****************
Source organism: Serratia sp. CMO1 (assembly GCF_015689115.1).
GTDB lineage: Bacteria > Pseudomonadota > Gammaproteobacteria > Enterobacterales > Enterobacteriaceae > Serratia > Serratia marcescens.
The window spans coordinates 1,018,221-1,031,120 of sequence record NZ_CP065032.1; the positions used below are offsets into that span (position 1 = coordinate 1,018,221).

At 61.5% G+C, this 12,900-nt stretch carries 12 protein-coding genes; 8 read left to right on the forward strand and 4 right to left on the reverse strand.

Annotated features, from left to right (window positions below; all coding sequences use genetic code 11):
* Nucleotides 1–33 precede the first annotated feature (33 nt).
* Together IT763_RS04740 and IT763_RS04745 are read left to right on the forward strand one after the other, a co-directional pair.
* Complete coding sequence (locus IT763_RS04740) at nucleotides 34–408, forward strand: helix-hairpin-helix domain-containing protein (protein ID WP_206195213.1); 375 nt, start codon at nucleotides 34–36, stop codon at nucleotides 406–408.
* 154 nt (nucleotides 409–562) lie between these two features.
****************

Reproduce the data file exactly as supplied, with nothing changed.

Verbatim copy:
Source organism: Serratia sp. CMO1 (assembly GCF_015689115.1).
GTDB lineage: Bacteria > Pseudomonadota > Gammaproteobacteria > Enterobacterales > Enterobacteriaceae > Serratia > Serratia marcescens.
The window spans coordinates 1,018,221-1,031,120 of sequence record NZ_CP065032.1; the positions used below are offsets into that span (position 1 = coordinate 1,018,221).

At 61.5% G+C, this 12,900-nt stretch carries 12 protein-coding genes; 8 read left to right on the forward strand and 4 right to left on the reverse strand.

Annotated features, from left to right (window positions below; all coding sequences use genetic code 11):
* Nucleotides 1–33 precede the first annotated feature (33 nt).
* Together IT763_RS04740 and IT763_RS04745 are read left to right on the forward strand one after the other, a co-directional pair.
* Complete coding sequence (locus IT763_RS04740) at nucleotides 34–408, forward strand: helix-hairpin-helix domain-containing protein (protein ID WP_206195213.1); 375 nt, start codon at nucleotides 34–36, stop codon at nucleotides 406–408.
* 154 nt (nucleotides 409–562) lie between these two features.